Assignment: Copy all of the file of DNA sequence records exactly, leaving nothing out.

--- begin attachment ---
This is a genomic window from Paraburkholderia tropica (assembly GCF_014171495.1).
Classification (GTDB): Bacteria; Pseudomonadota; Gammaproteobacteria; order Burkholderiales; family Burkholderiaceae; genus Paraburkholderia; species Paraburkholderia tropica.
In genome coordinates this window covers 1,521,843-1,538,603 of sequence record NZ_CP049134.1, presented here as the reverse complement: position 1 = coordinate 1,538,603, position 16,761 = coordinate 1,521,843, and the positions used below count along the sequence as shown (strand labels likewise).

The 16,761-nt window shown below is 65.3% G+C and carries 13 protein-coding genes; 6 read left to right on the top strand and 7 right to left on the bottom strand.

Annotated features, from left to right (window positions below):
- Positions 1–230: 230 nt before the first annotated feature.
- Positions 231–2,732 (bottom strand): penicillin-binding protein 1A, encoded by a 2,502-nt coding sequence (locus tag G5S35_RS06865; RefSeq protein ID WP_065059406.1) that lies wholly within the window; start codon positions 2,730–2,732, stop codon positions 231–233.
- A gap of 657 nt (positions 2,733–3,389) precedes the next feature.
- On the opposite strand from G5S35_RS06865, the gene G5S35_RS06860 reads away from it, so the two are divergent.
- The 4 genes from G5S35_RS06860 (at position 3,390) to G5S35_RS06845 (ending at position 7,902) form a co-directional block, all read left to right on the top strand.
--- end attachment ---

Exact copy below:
This is a genomic window from Paraburkholderia tropica (assembly GCF_014171495.1).
Classification (GTDB): Bacteria; Pseudomonadota; Gammaproteobacteria; order Burkholderiales; family Burkholderiaceae; genus Paraburkholderia; species Paraburkholderia tropica.
In genome coordinates this window covers 1,521,843-1,538,603 of sequence record NZ_CP049134.1, presented here as the reverse complement: position 1 = coordinate 1,538,603, position 16,761 = coordinate 1,521,843, and the positions used below count along the sequence as shown (strand labels likewise).

The 16,761-nt window shown below is 65.3% G+C and carries 13 protein-coding genes; 6 read left to right on the top strand and 7 right to left on the bottom strand.

Annotated features, from left to right (window positions below):
- Positions 1–230: 230 nt before the first annotated feature.
- Positions 231–2,732 (bottom strand): penicillin-binding protein 1A, encoded by a 2,502-nt coding sequence (locus tag G5S35_RS06865; RefSeq protein ID WP_065059406.1) that lies wholly within the window; start codon positions 2,730–2,732, stop codon positions 231–233.
- A gap of 657 nt (positions 2,733–3,389) precedes the next feature.
- On the opposite strand from G5S35_RS06865, the gene G5S35_RS06860 reads away from it, so the two are divergent.
- The 4 genes from G5S35_RS06860 (at position 3,390) to G5S35_RS06845 (ending at position 7,902) form a co-directional block, all read left to right on the top strand.